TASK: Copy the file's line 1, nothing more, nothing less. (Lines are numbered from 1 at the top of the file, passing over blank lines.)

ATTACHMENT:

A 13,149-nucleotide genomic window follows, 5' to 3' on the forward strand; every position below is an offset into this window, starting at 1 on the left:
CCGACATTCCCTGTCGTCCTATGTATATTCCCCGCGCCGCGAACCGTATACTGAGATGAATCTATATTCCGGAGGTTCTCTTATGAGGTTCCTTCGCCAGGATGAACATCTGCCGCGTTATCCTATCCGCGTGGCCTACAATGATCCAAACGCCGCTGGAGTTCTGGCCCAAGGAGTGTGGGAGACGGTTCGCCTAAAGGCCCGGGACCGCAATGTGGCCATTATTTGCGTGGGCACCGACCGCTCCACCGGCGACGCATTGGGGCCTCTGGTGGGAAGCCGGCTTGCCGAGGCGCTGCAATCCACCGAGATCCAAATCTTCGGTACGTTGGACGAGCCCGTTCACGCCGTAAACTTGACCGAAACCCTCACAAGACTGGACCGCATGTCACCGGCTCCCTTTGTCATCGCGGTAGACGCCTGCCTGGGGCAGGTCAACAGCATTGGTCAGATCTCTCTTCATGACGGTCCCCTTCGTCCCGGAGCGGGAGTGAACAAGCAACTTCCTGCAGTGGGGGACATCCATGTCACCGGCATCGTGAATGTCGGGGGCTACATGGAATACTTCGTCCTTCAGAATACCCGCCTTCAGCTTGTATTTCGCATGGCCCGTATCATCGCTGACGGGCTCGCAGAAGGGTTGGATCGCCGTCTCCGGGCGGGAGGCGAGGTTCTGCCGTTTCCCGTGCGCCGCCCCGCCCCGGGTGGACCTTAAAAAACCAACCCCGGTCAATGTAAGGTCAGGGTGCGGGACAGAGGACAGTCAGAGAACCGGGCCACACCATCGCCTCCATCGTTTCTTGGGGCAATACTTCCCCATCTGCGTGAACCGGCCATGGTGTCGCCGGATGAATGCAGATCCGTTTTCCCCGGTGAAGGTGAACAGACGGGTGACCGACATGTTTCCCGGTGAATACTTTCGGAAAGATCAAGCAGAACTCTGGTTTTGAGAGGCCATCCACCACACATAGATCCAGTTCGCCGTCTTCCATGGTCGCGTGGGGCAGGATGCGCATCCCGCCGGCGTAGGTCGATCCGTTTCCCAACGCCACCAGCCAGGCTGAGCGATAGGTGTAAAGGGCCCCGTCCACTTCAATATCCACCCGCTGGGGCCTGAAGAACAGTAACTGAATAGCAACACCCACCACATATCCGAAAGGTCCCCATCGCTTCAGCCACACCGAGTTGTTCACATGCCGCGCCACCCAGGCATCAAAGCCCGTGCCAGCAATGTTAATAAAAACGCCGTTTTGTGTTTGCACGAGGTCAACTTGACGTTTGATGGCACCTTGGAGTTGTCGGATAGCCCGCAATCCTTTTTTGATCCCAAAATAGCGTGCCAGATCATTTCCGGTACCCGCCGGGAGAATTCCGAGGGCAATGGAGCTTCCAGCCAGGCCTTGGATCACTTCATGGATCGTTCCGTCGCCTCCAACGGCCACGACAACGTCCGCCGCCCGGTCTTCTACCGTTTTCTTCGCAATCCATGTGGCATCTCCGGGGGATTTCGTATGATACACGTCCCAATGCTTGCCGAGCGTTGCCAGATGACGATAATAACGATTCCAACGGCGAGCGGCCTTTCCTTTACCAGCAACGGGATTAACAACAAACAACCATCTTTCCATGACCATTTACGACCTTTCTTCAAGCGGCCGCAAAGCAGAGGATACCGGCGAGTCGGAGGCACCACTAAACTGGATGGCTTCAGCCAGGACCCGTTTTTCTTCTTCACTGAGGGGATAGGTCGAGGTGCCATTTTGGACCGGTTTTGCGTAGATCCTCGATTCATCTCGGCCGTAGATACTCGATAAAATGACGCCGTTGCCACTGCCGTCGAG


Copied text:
A 13,149-nucleotide genomic window follows, 5' to 3' on the forward strand; every position below is an offset into this window, starting at 1 on the left: